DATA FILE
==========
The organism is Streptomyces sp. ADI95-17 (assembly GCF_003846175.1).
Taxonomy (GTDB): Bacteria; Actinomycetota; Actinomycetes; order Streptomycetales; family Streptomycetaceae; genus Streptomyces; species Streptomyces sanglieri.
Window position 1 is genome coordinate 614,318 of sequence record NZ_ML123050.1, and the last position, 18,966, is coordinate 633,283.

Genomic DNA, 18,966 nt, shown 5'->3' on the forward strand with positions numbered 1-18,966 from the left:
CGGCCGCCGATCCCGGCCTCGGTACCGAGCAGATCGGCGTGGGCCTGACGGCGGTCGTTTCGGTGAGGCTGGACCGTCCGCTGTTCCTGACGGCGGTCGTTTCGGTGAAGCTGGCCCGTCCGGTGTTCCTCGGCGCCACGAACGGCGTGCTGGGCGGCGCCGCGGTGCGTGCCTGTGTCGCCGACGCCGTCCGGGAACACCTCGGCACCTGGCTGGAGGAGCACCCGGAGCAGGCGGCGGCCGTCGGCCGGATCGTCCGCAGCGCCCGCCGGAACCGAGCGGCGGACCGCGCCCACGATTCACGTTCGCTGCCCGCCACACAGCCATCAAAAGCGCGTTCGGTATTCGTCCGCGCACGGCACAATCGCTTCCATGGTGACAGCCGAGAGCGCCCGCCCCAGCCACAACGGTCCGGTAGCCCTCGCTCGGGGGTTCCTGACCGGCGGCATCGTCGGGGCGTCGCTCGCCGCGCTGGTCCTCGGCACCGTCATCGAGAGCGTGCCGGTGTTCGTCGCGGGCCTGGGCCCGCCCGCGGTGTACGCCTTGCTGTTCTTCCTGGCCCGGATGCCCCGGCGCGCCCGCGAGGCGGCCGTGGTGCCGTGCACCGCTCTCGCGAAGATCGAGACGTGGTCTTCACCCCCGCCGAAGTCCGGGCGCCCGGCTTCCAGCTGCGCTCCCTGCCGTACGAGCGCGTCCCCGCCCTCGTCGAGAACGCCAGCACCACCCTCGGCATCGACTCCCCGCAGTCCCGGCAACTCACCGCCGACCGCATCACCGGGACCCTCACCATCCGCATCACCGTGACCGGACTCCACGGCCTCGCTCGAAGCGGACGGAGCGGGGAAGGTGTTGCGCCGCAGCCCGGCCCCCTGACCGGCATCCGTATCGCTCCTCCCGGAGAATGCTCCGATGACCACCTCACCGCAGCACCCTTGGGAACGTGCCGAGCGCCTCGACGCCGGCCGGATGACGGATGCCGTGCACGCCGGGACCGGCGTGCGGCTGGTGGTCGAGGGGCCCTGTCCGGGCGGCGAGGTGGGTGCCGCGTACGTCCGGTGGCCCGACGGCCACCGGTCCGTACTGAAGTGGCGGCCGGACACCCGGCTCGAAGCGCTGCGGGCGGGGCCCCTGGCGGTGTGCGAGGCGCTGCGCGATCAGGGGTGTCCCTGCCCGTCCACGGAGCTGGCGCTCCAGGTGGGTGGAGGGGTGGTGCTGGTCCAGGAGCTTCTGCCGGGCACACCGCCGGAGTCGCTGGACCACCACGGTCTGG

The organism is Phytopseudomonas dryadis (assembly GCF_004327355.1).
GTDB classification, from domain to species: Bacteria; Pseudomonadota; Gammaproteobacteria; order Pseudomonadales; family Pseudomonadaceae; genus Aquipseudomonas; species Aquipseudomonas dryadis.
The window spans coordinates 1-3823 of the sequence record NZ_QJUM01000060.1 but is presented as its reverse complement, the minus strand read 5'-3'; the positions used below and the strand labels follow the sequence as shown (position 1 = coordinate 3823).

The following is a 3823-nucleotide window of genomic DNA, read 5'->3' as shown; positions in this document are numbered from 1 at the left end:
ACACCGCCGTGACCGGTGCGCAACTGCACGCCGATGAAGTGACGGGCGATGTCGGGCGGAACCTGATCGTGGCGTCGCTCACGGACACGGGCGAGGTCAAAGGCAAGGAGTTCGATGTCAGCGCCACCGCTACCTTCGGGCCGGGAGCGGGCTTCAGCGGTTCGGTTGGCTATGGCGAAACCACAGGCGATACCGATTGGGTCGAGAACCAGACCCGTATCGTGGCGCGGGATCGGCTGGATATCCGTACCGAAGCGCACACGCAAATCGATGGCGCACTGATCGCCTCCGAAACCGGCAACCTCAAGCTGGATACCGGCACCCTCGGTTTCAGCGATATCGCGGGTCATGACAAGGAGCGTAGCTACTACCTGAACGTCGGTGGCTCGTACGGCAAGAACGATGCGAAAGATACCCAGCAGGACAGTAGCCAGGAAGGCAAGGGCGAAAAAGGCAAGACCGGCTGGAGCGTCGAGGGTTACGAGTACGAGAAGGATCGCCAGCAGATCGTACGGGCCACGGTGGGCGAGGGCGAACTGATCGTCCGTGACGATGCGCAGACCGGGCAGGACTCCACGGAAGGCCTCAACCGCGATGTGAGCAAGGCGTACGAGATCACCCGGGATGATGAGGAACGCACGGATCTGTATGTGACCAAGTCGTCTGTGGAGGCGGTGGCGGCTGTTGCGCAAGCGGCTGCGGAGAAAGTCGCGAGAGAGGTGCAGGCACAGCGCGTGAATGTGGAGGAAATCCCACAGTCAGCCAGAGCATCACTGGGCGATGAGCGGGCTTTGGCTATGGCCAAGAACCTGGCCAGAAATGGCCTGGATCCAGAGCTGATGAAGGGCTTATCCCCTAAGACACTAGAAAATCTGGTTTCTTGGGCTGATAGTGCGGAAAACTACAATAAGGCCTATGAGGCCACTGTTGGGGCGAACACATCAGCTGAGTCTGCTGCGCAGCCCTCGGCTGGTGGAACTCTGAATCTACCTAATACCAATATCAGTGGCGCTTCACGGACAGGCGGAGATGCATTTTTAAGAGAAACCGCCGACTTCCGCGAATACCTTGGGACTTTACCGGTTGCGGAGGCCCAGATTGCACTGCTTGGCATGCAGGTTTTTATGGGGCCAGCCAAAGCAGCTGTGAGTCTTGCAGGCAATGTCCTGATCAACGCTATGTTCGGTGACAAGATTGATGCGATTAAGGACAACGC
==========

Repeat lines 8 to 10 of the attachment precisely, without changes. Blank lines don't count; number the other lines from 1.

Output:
The window spans coordinates 1-3823 of the sequence record NZ_QJUM01000060.1 but is presented as its reverse complement, the minus strand read 5'-3'; the positions used below and the strand labels follow the sequence as shown (position 1 = coordinate 3823).

The following is a 3823-nucleotide window of genomic DNA, read 5'->3' as shown; positions in this document are numbered from 1 at the left end:
ACACCGCCGTGACCGGTGCGCAACTGCACGCCGATGAAGTGACGGGCGATGTCGGGCGGAACCTGATCGTGGCGTCGCTCACGGACACGGGCGAGGTCAAAGGCAAGGAGTTCGATGTCAGCGCCACCGCTACCTTCGGGCCGGGAGCGGGCTTCAGCGGTTCGGTTGGCTATGGCGAAACCACAGGCGATACCGATTGGGTCGAGAACCAGACCCGTATCGTGGCGCGGGATCGGCTGGATATCCGTACCGAAGCGCACACGCAAATCGATGGCGCACTGATCGCCTCCGAAACCGGCAACCTCAAGCTGGATACCGGCACCCTCGGTTTCAGCGATATCGCGGGTCATGACAAGGAGCGTAGCTACTACCTGAACGTCGGTGGCTCGTACGGCAAGAACGATGCGAAAGATACCCAGCAGGACAGTAGCCAGGAAGGCAAGGGCGAAAAAGGCAAGACCGGCTGGAGCGTCGAGGGTTACGAGTACGAGAAGGATCGCCAGCAGATCGTACGGGCCACGGTGGGCGAGGGCGAACTGATCGTCCGTGACGATGCGCAGACCGGGCAGGACTCCACGGAAGGCCTCAACCGCGATGTGAGCAAGGCGTACGAGATCACCCGGGATGATGAGGAACGCACGGATCTGTATGTGACCAAGTCGTCTGTGGAGGCGGTGGCGGCTGTTGCGCAAGCGGCTGCGGAGAAAGTCGCGAGAGAGGTGCAGGCACAGCGCGTGAATGTGGAGGAAATCCCACAGTCAGCCAGAGCATCACTGGGCGATGAGCGGGCTTTGGCTATGGCCAAGAACCTGGCCAGAAATGGCCTGGATCCAGAGCTGATGAAGGGCTTATCCCCTAAGACACTAGAAAATCTGGTTTCTTGGGCTGATAGTGCGGAAAACTACAATAAGGCCTATGAGGCCACTGTTGGGGCGAACACATCAGCTGAGTCTGCTGCGCAGCCCTCGGCTGGTGGAACTCTGAATCTACCTAATACCAATATCAGTGGCGCTTCACGGACAGGCGGAGATGCATTTTTAAGAGAAACCGCCGACTTCCGCGAATACCTTGGGACTTTACCGGTTGCGGAGGCCCAGATTGCACTGCTTGGCATGCAGGTTTTTATGGGGCCAGCCAAAGCAGCTGTGAGTCTTGCAGGCAATGTCCTGATCAACGCTATGTTCGGTGACAAGATTGATGCGATTAAGGACAACGC